Re: Confused about a thread-safe singleton example.

"" <>
Wed, 3 Dec 2008 09:27:46 -0800 (PST)
On Dec 3, 4:53 am, James Kanze <> wrote:

On Dec 3, 1:25 am, ""

<> wrote:

I have a C++-specific question about thread-safe singleton instances.
There's a trivial example here:
That goes like this, very simple and straightforward:
static Mutex mutex;
static TheClass *instance;
static TheClass * getInstance () {
   MutexLocker lock(mutex);
   if (!instance)
     instance = new TheClass();
   return instance;
The example then goes on to talk about how double-check
locking is broken, etc. My question is pretty much this: Is
C++ static initialization thread-safe?


It's actually very hard to answer concretely here. Objects with
static lifetime in class or namespace scope are constructed
before main is entered, so if threads aren't started until then,
you're OK. Except that if getInstance is called before then,
you may have an order of initialization problem. And the
guarantee of construction before main is entered doesn't apply
to dynamically linked objects (which aren't addressed by the
standard, but then, neither is multi-threading).

Thanks! Fortunately in my case things are simple, I don't have to deal
with dynamically linked objects, and I can guarantee that no threads
are started before main().

I have another question, on the subject of static initialization order
in general, not thread safety. Is it guaranteed that statics in a
given translation unit will be initialized before the first time a
function in that translation unit is called? E.g. if I have this:

static TheClass *ourInstance = new TheClass;

TheClass & TheClass::instance () {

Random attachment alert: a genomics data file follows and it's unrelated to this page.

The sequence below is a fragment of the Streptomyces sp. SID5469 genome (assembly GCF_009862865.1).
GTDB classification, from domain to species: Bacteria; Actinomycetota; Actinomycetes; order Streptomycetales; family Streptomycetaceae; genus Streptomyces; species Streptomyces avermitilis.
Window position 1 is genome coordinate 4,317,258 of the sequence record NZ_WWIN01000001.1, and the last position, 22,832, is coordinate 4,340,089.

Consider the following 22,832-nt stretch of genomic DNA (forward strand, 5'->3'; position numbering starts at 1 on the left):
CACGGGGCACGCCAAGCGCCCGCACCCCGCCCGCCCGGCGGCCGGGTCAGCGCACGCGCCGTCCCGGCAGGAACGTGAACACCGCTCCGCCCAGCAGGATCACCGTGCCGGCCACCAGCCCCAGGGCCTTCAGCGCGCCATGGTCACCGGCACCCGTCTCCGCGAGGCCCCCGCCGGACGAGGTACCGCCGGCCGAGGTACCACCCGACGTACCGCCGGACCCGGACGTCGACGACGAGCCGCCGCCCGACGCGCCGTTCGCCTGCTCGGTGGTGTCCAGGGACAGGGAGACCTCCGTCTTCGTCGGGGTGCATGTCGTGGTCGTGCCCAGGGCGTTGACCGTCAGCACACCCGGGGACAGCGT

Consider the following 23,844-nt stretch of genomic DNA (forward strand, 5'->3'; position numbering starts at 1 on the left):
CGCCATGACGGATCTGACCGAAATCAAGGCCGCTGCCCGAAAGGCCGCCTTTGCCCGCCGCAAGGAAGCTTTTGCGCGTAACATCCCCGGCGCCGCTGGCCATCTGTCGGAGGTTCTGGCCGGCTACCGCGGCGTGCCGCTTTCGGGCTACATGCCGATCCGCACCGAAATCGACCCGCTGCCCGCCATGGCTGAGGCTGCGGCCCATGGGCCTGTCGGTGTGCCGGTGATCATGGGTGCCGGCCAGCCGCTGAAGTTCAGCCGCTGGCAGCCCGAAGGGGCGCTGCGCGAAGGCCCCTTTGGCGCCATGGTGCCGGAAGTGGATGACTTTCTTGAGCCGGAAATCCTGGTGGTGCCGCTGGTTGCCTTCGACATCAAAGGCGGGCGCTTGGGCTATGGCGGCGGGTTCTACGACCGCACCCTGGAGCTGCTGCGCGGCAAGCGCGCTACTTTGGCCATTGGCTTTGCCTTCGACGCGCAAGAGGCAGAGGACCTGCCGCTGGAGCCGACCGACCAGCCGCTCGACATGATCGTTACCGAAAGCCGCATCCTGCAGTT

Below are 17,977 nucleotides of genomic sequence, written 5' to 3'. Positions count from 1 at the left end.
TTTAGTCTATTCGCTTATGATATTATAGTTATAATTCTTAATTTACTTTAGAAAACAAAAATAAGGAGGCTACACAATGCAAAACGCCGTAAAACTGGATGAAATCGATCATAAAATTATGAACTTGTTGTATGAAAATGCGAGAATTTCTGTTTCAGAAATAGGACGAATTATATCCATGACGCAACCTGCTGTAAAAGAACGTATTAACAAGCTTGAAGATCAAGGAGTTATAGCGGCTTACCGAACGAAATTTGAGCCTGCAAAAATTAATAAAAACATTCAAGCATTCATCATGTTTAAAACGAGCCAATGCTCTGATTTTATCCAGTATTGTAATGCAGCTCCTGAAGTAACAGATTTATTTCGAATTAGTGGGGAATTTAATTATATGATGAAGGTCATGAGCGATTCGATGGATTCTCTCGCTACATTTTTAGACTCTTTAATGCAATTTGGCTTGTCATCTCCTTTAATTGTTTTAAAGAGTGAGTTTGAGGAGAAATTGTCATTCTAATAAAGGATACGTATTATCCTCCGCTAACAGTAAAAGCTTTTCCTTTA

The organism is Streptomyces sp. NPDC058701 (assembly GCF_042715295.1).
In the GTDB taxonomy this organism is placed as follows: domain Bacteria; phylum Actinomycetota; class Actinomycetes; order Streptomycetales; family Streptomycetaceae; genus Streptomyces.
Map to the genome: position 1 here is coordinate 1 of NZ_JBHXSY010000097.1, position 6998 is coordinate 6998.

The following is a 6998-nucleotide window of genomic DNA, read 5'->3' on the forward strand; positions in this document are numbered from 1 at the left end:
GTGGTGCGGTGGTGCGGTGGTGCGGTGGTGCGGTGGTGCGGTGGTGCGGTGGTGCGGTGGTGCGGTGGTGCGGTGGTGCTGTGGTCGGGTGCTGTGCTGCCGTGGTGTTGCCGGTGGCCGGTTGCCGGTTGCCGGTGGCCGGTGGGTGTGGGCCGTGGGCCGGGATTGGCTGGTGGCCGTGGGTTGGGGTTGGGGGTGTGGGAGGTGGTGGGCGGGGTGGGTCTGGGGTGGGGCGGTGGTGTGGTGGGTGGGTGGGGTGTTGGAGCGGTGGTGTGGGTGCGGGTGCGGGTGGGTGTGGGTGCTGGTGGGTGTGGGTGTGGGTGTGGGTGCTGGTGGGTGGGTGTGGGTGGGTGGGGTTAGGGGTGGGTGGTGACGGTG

return *ourInstance;

Even I call TheClass::instance() during static initialization of
another object that was initialized first, will simply calling that
function guarantee that ourInstance will be initialized in time?

My usual solution here is something like:

    namespace {
    TheClass* ourInstance = &TheClass::instance() ;

        if ( ourInstance == NULL ) {
            ourInstance = new TheClass ;
            // or
            static TheClass theOneAndOnly ;
            ourInstance = &theOneAndOnly ;
        return *ourInstance ;

The initializer for the static variable ensures that
TheClass::instance is called at least once before main is
entered, and once you've returned from a call to
TheClass::instance(), the function is thread safe without locks.

If not, then how does the above example safely use "mutex"? If
so, then what is wrong with this:
static TheClass instance; // not a pointer
static TheClass * getInstance () {
  return &instance; // it's correctly initialized?
The reason I ask is I almost never see it done like that, I
always see blog entries and articles that say the same thing
"store instance in a pointer, use a mutex to protect, and p.s.
double-checked locking is broken". It seems like doing it
lock-free is made out to be a hard problem, so *if* having a
static instance works (but I don't know if it does, that's my
question), then why doesn't anybody ever suggest it?

Because it's open to order of initialization issues.

I see, that does explain it. I guess it's only useful in limited

Thanks again,

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